A new race has emerged to put the blockchain in space. Space presents new opportunities for the expansion of blockchain technology to disrupt centralized internet infrastructures and bring about the global access of information to all. Both major corporations and smaller private names have already started to make great strides down this track, and here are a few of the space-bound projects that have been set in motion.
NASA has set its sights on using the blockchain in space with its future plans for deep space exploration. They recently awarded a grant of $330,000 USD to the University of Akron towards the research of blockchain technology to improve space communication. Researchers at the university are developing a Resilient Networking and Computing Paradigm (RNCP) for space exploration.
The team provides a summary of the research as follows: “We will employ the blockchain technique to design a secure and decentralised infrastructure for processing the massive data for space exploration and related science. Our infrastructure will be designed to facilitate deep learning based data analysis.” Blockchain technology presents potential for automating crucial space operations and improving the robustness of data collection in space amongst other numerous projects.
No mention of space initiatives can be done without considering SpaceX. The company has made a name for itself in space exploration; with its most recent success of launching the world’s most powerful rocket–the Falcon Heavy–into space to dispatch founder Elon Musk’s Tesla sports car into an orbital journey venturing well beyond Mars.
The company also has immense potential of using their technology to develop the blockchain in space. SpaceX has plans to a build a constellation of 4,425 broadband satellites to create a global internet backbone. The low-orbiting satellites are expected to be deployed into space via Falcon 9 rockets starting from 2019, and they will be used to create a mesh network of inter-satellite links. According to Bitcoin.com, the prospect of this mesh network is significant to blockchain technology as it has the potential for better configuration of utilising Bitcoin nodes globally. “Mesh networks promise to build decentralised, ubiquitous, resilient, and community-owned network infrastructure,” explained Shaddi Hasan of UC Berkeley, in his 2013 masters thesis ‘Designing Networks for Large-Scale Blackout Circumvention’.
Earlier this month, Space Cooperative Inc., a worker-owned California Cooperative Corporation focused on space expansion, launched Space Decentral, a decentralised autonomous organisation (DAO) space agency that utilises blockchain technology to drive a citizen-led social network for spacefaring initiatives. Space Cooperative’s advisor Dr. Paolo Tasca, Executive Director of the Centre for Blockchain Technologies at University College London, described the project as “a global space research lab where individuals and organisations can contribute knowledge and pool intellectual property in an open manner, and where revenue can be fairly shared among contributors.” Their platform aims to expand and democratise human presence through the blockchain in space by enabling participants to collaborate, crowdsource, and crowdfund projects and research efforts, regardless of organisational affiliation. For more information, read Space Decentral’s brief in their white paper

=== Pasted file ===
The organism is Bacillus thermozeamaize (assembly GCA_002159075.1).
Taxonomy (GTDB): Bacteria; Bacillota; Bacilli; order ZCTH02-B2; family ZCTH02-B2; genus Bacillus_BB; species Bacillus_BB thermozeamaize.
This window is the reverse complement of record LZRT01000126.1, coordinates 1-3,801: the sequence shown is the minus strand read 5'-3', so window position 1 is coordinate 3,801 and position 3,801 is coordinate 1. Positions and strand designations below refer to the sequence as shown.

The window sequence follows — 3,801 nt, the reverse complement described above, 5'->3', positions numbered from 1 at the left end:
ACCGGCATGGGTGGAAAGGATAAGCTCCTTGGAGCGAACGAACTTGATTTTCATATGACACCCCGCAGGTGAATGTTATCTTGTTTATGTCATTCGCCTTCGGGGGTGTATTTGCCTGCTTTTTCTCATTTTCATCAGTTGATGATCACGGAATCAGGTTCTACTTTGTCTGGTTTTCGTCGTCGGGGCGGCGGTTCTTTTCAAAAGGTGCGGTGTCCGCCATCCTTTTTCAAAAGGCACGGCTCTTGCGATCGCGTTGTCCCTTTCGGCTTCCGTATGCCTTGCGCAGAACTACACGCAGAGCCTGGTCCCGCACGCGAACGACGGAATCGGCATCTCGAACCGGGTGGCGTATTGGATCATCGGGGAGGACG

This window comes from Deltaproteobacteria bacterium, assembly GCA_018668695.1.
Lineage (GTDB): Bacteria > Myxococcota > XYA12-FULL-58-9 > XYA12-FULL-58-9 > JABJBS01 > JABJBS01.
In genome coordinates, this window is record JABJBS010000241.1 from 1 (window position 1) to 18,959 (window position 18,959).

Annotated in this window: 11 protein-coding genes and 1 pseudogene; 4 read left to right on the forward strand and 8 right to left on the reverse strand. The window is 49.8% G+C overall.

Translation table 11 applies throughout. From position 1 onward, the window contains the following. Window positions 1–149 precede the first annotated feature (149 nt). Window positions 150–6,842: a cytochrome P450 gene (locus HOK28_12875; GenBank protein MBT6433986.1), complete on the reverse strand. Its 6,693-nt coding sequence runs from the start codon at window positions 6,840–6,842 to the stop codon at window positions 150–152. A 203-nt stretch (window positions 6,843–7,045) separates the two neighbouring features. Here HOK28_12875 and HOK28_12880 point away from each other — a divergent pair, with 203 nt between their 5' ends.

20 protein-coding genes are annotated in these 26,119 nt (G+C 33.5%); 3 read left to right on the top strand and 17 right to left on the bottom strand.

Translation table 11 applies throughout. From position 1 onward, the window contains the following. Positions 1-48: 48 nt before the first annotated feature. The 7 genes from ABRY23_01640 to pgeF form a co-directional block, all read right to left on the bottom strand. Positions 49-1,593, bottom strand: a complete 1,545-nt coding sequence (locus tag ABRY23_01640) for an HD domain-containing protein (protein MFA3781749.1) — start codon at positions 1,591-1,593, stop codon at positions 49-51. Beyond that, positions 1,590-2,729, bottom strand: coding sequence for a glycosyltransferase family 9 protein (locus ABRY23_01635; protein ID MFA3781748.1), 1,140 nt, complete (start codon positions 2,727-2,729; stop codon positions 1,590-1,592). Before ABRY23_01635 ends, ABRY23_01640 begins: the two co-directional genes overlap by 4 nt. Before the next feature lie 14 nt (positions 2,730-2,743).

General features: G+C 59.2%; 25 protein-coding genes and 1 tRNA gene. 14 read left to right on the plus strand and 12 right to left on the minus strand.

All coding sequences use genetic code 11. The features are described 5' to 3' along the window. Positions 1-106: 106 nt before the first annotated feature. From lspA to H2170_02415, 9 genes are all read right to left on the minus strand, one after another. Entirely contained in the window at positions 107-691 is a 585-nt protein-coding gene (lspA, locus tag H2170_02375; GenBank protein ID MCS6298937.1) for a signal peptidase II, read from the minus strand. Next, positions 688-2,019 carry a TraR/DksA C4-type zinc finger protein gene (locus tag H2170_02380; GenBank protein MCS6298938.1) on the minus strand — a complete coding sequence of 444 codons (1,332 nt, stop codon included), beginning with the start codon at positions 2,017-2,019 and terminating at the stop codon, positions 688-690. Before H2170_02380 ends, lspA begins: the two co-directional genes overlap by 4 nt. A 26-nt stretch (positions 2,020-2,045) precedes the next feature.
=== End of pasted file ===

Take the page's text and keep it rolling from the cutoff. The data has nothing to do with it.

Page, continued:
Qtum + Spacechain
Singaporean company, Spacechain–alongside the Qtum Foundation, the developers of an open source blockchain project focused on Decentralized Applications (DApps)–have recently announced their mission to carry Qtum’s blockchain software technology into space using a tiny, cost-effective satellite called a CubeSat. The satellite will allow users to build decentralized applications compatible with the Qtum’s blockchain ecosystem. The goal is to use the satellite to create a truly decentralized data distribution network, and eliminate the imminent issues that might arise with government-regulated technology infrastructure.
In August 2017, Blockstream commenced their efforts in making Bitcoin accessible to people across the globe, regardless of their access to internet or the quality of their connection. This is made possible with their Blockstream Satellite network, a service that aims to broadcast Bitcoin to almost anyone on the planet. Their new service will bring the cryptocurrency to places with limited data access, such as locations where internet is unavailable or where bandwidth costs are high. The satellite currently provides coverage to only four continents–Africa, North and South America, and Europe–but there are plans on extending the network to cover the entire globe. Dr. Adam Back, co-founder and CEO at Blockstream stated that: ” The Blockstream Satellite gives even more people on the planet the choice to participate in Bitcoin. With more users accessing the Bitcoin blockchain with the free broadcast from Blockstream Satellite, we expect the global reach to drive more adoption and use cases for Bitcoin, while strengthening the overall robustness of the network.”
Vector + Nexus
Nanosatellite startup, Vector, and blockchain developer, Nexus, have partnered up to host Nexus’ decentralized cryptocurrency in space via Vector’s GalacticSky software-defined satellite platform. By hosting the cryptocurrency through the blockchain in space, Nexus is no longer bound to a nation-state and can thus, create a foundation for a more decentralized financial system. Data will be able to be distributed across multiple satellites for improved reliability and performance. This peer-to-peer network will be used to accelerate the company’s mission of providing more transparency in the access of global financial services.
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Image credits: GoodManPL (Pixabay), NASA/JPL, and SpaceX (Flickr)
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